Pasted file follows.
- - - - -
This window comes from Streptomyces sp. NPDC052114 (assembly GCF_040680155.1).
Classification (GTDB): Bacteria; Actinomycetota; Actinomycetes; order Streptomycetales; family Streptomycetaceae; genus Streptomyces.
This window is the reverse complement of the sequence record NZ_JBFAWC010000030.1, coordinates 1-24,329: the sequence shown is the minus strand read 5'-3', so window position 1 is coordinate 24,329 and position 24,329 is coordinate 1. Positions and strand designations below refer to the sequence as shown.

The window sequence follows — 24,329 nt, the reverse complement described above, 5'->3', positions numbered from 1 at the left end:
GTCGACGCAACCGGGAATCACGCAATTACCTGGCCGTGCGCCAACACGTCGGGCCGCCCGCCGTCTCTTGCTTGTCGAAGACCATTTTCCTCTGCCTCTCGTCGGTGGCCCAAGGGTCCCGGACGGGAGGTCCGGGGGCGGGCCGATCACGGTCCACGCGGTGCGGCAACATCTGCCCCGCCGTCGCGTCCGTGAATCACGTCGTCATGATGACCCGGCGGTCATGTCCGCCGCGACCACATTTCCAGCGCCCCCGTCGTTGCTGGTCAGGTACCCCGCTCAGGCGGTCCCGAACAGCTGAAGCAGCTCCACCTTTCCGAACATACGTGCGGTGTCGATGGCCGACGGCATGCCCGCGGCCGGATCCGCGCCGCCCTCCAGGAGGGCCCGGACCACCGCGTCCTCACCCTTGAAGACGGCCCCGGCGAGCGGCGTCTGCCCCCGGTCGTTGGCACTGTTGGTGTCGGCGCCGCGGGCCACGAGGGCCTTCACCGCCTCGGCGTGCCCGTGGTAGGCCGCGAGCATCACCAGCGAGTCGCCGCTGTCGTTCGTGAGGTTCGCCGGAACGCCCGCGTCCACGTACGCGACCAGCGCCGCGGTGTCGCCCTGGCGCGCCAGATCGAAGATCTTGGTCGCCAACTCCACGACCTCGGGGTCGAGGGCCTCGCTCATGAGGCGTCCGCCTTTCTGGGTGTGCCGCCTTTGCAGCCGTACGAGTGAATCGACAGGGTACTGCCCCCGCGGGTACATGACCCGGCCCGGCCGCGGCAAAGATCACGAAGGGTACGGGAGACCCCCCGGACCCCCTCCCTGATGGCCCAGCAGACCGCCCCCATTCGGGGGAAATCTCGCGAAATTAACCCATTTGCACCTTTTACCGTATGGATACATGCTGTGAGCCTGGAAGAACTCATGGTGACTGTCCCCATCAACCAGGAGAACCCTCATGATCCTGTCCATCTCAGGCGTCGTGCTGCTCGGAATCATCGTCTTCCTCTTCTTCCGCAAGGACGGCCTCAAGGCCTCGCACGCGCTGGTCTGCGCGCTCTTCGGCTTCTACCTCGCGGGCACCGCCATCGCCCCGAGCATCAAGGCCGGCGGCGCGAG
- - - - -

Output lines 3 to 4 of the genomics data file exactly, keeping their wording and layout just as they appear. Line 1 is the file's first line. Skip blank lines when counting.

This window is the reverse complement of the sequence record NZ_JBFAWC010000030.1, coordinates 1-24,329: the sequence shown is the minus strand read 5'-3', so window position 1 is coordinate 24,329 and position 24,329 is coordinate 1. Positions and strand designations below refer to the sequence as shown.

The window sequence follows — 24,329 nt, the reverse complement described above, 5'->3', positions numbered from 1 at the left end: